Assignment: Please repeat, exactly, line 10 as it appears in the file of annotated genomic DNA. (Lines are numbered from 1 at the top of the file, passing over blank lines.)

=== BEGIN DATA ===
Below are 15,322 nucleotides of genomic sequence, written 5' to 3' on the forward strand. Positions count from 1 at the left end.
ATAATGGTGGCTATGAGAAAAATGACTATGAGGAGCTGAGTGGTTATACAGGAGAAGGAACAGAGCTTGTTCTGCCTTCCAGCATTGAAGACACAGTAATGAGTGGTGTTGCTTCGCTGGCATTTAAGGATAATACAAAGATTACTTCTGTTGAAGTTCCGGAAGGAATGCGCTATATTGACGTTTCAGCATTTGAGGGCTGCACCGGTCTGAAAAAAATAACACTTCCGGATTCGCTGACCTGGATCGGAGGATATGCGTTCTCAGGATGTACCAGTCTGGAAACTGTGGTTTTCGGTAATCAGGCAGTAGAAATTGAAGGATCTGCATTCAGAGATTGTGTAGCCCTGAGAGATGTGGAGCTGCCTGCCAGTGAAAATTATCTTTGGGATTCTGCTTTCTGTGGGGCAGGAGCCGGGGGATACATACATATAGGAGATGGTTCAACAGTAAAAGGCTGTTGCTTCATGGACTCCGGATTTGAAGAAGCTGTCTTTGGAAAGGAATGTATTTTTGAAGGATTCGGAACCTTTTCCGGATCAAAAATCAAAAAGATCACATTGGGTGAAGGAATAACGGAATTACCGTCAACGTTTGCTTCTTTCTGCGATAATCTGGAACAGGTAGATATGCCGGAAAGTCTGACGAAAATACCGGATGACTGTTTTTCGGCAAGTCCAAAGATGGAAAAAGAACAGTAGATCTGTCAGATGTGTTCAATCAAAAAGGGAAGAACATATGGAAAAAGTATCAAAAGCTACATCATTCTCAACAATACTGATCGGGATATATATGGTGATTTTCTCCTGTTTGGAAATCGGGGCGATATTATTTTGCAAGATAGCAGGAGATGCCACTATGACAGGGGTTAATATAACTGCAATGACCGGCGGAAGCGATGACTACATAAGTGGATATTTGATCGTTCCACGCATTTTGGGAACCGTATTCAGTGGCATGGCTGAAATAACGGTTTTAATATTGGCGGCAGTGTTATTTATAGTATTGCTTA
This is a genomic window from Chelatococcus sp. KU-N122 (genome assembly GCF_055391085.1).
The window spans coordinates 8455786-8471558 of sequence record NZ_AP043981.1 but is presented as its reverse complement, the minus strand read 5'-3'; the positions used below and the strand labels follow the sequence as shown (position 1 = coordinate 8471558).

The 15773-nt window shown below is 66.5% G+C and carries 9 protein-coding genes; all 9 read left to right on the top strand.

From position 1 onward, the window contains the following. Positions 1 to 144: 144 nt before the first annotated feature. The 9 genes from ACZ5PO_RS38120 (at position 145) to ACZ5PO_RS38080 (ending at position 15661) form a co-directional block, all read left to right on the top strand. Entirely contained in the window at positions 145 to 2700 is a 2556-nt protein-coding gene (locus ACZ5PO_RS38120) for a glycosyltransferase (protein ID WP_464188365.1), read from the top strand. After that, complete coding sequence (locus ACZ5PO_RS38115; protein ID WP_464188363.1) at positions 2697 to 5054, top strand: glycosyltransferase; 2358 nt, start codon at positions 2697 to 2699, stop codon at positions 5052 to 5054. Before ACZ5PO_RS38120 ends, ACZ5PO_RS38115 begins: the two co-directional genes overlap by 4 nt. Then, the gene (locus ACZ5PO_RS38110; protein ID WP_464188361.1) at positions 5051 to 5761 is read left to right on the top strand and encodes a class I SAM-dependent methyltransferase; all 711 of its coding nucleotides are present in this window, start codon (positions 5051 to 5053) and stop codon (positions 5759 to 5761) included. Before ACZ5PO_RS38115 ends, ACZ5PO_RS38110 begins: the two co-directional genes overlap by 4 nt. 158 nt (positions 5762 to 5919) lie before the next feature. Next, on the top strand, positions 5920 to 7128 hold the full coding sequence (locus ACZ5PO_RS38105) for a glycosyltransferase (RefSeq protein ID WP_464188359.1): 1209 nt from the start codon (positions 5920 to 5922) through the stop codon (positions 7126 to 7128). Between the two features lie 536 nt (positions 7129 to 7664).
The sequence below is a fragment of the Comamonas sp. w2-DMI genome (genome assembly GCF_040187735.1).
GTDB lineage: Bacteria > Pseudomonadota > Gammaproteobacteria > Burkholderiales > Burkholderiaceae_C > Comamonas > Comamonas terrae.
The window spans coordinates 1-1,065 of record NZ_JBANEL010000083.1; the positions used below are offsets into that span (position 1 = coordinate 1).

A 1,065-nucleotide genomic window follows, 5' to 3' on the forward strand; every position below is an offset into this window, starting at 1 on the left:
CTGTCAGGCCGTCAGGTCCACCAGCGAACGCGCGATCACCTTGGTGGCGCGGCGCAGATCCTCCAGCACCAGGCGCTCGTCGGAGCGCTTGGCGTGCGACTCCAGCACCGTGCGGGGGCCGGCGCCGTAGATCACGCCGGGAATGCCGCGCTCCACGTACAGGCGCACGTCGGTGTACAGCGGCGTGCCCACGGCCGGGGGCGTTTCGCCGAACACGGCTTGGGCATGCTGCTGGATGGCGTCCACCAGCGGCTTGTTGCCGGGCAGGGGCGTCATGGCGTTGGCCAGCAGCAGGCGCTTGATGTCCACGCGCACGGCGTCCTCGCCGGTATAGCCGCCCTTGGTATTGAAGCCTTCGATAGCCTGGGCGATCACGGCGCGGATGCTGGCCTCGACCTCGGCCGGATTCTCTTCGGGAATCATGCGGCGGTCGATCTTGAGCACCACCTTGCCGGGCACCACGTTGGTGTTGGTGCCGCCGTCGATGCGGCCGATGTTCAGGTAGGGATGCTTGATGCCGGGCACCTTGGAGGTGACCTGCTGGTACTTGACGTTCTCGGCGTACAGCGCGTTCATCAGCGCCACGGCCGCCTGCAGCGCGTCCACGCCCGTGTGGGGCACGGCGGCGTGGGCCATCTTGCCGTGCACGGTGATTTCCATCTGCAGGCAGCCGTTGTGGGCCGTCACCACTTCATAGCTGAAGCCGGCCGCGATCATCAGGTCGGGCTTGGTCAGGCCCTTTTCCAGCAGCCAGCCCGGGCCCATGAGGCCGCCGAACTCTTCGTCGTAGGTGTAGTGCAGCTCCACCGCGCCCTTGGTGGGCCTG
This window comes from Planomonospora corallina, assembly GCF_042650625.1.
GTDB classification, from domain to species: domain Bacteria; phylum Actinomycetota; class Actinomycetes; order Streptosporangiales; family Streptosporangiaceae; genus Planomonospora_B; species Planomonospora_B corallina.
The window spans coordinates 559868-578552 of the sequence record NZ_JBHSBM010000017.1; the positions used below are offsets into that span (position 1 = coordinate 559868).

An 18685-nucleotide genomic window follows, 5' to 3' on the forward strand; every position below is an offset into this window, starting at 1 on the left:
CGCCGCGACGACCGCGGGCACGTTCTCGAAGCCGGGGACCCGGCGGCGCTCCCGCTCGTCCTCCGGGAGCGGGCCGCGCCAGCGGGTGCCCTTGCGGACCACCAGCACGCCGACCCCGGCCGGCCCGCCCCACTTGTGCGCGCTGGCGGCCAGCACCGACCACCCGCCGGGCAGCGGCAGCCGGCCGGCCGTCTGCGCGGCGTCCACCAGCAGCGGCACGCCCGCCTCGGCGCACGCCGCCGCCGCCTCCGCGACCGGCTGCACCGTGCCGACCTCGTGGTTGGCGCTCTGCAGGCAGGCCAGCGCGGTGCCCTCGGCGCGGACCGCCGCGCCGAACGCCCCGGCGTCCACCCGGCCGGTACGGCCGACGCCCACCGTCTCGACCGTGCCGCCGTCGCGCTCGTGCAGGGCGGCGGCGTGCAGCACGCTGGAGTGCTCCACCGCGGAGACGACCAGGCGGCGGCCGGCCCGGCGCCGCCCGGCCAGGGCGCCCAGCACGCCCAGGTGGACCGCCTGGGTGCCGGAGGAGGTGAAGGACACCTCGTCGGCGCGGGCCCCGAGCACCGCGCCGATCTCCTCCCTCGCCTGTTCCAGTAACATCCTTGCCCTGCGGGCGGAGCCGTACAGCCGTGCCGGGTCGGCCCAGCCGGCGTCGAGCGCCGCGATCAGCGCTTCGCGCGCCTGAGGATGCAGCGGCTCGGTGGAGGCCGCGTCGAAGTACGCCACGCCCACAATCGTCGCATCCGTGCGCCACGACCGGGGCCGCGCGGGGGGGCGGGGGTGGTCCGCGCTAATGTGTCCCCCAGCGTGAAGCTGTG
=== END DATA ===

A 1,065-nucleotide genomic window follows, 5' to 3' on the forward strand; every position below is an offset into this window, starting at 1 on the left: